McLaren Applied
Electrification Concepts

Electrification Concepts

As the sun sets on the internal combustion engine, the future of vehicle propulsion technology offers a thrilling set of engineering challenges and opportunities. Among the principal obstacles to bringing electrified powertrains into mainstream acceptance is the high cost, weight and form factor of the batteries and their associated packaging.

At McLaren Applied Technologies we’re exploring a number of advanced automotive engineering concepts to address these issues, based on our racing experience.

The Combined Traction Unit (CTU) is an advanced integrated powertrain, combining an inverter, two motors and a torque-vectoring gearbox installed as an e-axle. Just as multi-speed transmissions enabled internal combustion engines to achieve higher efficiency, having access to more than one gear ratio is hugely beneficial to an electric vehicle’s range and performance.

Incorporating two motors enables fully independent control of each of the two wheels – and the control function is integrated into a single unit, providing quicker torque-vectoring input responses because there is no need for multiple units to interact with one another. Not only does this improve safety, it occupies a smaller volume and frees up space within the car to fulfil customers’ expectations for accommodation and luggage space.

Since high energy density and high power density are mutually exclusive in battery technology, sometimes it is prudent for a car to feature two different battery specifications – for instance, a high-performance car requires more power density when the driver is exploring its potential on track. Our Voltage Control Unit (VCU) is a high-powered DC-DC converter that can sit between two voltage sources – such as a high-power battery and a high-energy battery, or the elements of a fuel cell, to provide one output that drives the rest of the system. In essence, the VCU acts as an enabler for sophisticated battery system specifications.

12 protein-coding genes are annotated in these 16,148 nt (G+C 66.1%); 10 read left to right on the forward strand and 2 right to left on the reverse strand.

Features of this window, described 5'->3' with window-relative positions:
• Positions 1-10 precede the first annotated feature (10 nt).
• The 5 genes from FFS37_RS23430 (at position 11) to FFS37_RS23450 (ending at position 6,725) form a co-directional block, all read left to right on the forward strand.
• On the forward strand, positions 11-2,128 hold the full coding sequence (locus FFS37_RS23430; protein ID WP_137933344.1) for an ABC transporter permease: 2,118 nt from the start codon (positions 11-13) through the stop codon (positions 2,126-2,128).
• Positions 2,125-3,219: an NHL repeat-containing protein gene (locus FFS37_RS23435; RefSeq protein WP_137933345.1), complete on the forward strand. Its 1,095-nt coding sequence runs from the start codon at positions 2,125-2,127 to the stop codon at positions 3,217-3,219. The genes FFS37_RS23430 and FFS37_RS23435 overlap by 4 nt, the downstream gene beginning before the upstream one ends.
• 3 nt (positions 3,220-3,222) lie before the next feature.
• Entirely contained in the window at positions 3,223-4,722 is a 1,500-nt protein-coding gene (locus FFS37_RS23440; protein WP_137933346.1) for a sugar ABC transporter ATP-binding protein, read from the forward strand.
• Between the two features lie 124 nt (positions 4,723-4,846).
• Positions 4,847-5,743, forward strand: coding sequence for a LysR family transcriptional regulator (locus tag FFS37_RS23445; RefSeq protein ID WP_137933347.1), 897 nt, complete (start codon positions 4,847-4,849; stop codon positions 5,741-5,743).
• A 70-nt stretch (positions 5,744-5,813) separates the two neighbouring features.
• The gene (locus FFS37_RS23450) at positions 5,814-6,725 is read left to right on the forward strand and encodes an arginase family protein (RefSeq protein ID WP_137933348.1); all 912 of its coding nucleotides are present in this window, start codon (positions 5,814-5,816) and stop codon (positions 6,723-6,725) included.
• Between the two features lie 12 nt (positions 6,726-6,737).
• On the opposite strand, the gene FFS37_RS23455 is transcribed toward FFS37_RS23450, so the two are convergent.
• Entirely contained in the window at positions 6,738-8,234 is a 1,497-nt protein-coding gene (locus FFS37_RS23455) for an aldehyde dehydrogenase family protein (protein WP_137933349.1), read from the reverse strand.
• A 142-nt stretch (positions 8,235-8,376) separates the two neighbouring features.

As wide bandgap semiconductor technologies mature in the coming years, electric vehicles will benefit from being able to attain higher performance while using less energy. Our DC-DC Converter Unit (DCU) performs the relatively simple function of stepping high-voltage inputs from the battery down to 48V and 14V to power all the ancillary electrical equipment within the car. The sophistication lies in the detail: we are investigating the use of galium nitride (GaN), a wide bandgap material that can eliminate the majority of the energy that conventional semiconductor technology loses as heat during the conversion process. This will significantly reduce the mass of the unit and open the possibility of air cooling, where traditional semiconductor based converters require liquid cooling.

The common denominator between all these concepts is efficiency: by enabling electric vehicle manufacturers and consumers to go further with less energy, we will accelerate towards the low-emission future.

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